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PneuMatters: Preventing early-onset pneumonia in high-risk children through maternal immunisation - a study in Aboriginal, Torres Strait Islander, Māori, or Pacific Islander infants

The PneuMatters study is evaluating the efficacy of a pneumococcal vaccine in preventing pneumonia in the first 12 months of life in high-risk infants whose mothers received the vaccine while pregnant. The study is being conducted in Darwin, South-East Queensland and Malaysia. Participants are recruited in antenatal clinics and are followed until the baby turns 12 months of age.Australian participants must be pregnant with infants who will be identified as either Aboriginal, Torres Strait Islander, Māori, or Pacific Islander. This …

Study level
Vacation research experience scheme
Faculty
Faculty of Health
School
School of Public Health and Social Work

Why do epithelial cells have antigen processing machinery?

Epithelial Cells (ECs) constitute the border between the host immune system and an environment teeming with inhaled antigens. Work from us and others has highlighted that ECs have the ability to express the antigen processing and presentation machinery, Major Histocompatibility Complex class II (MHC II) that is important in initiating immune responses. MHC II expression and function on mucosal epithelial cells, is not well understood.Whilst MHC II is expressed by ECs, and is altered with inflammation, there is a paucity …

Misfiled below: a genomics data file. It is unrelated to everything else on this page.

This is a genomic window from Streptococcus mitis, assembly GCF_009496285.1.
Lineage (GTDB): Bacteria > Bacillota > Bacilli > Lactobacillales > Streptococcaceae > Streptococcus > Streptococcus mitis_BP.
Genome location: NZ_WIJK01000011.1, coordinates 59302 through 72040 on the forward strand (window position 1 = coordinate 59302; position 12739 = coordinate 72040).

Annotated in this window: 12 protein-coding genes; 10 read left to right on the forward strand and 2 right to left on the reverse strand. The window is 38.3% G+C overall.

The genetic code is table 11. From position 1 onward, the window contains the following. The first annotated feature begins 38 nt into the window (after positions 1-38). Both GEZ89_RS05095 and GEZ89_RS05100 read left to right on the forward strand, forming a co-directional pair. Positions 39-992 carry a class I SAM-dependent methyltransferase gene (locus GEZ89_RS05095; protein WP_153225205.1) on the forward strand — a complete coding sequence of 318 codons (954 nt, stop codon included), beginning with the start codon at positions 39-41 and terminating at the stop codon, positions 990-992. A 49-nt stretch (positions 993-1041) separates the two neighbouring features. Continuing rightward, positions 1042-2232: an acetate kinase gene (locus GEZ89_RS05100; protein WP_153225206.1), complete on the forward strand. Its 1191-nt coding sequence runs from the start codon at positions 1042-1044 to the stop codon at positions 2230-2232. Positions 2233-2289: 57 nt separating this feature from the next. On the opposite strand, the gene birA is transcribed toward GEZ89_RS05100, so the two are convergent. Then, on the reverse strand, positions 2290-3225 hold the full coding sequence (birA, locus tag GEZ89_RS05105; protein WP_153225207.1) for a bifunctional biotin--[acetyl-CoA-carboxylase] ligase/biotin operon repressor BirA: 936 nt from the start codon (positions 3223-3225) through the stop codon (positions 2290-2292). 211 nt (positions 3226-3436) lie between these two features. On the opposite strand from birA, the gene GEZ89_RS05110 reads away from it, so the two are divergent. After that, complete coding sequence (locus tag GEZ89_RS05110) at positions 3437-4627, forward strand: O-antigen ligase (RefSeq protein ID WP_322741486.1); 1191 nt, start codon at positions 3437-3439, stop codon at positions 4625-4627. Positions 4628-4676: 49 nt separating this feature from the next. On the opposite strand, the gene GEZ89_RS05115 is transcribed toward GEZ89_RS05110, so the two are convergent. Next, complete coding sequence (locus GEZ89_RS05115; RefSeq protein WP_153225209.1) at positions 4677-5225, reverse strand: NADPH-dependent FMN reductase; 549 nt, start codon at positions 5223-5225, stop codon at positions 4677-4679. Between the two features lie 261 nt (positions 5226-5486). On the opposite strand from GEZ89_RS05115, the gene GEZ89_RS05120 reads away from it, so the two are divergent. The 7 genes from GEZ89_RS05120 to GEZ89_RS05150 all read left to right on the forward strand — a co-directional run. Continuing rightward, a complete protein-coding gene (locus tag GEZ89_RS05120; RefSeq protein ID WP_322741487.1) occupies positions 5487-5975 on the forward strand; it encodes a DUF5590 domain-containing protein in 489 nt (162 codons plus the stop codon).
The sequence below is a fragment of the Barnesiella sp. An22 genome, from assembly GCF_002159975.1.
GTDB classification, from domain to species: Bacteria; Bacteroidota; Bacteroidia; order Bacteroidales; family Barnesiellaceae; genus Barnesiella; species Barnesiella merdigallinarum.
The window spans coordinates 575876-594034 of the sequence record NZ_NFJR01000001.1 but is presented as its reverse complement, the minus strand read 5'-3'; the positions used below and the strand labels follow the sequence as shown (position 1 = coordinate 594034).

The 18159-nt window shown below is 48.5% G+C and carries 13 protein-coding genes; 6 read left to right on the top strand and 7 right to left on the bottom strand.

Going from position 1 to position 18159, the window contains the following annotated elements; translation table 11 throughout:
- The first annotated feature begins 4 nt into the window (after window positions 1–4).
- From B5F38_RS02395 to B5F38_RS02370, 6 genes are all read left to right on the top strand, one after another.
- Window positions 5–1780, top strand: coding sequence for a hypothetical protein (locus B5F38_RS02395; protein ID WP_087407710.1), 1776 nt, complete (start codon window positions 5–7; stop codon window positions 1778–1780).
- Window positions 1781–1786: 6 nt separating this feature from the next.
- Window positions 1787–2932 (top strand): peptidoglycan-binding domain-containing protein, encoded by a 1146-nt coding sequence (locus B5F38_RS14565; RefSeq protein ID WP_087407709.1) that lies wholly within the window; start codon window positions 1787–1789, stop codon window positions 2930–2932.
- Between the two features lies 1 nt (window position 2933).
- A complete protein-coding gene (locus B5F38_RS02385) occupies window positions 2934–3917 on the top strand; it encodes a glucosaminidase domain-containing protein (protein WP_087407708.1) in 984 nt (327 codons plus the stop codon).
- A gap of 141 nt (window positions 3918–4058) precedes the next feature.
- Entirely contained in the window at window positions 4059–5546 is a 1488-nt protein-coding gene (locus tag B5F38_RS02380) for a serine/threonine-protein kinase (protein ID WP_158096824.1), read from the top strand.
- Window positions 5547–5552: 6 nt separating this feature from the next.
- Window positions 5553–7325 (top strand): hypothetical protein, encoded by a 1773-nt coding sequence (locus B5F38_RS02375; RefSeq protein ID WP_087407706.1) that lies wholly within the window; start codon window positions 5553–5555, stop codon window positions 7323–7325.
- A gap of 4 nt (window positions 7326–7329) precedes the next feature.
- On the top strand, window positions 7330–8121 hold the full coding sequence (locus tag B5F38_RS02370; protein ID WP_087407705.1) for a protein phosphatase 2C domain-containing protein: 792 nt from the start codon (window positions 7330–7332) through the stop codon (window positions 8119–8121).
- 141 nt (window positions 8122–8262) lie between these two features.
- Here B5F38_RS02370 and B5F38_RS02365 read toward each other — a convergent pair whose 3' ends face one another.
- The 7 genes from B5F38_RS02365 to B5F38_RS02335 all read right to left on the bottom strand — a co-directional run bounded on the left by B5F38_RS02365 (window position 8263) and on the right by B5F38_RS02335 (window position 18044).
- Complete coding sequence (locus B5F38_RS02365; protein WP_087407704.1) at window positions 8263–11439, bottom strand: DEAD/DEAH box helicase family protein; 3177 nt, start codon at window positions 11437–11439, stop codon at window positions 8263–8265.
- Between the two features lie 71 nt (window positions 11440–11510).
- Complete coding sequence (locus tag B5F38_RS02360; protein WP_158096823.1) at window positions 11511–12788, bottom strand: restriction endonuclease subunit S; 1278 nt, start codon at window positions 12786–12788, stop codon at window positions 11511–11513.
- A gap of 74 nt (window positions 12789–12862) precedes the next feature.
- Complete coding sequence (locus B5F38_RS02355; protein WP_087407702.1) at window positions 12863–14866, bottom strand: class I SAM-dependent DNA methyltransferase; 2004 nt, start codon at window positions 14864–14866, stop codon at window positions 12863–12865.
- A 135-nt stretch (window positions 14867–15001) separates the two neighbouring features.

Study level
Master of Philosophy, Honours
Faculty
Faculty of Health
School
School of Biomedical Sciences

Understanding the immunological mechanisms that regulate increased susceptibility to respiratory syncytial viral infection after stem cell transplantation

Allogeneic stem cell transplantation (alloSCT) is considered the gold standard procedure for the treatment of blood cancers. Globally, over 9000 patients per year undergo this high-risk, life-saving therapy. However, major complications limit the therapeutic potential of this treatment which include graft-versus-host disease (GVHD) and infections due to the severe immunosuppression in these patients. Respiratory syncytial viral (RSV) infection is frequent in these patients, is often fatal and clearly a significant clinical problem. Thus, there is a pressing need for new …

Study level
PhD, Master of Philosophy, Honours
Faculty
Faculty of Health
School
School of Biomedical Sciences

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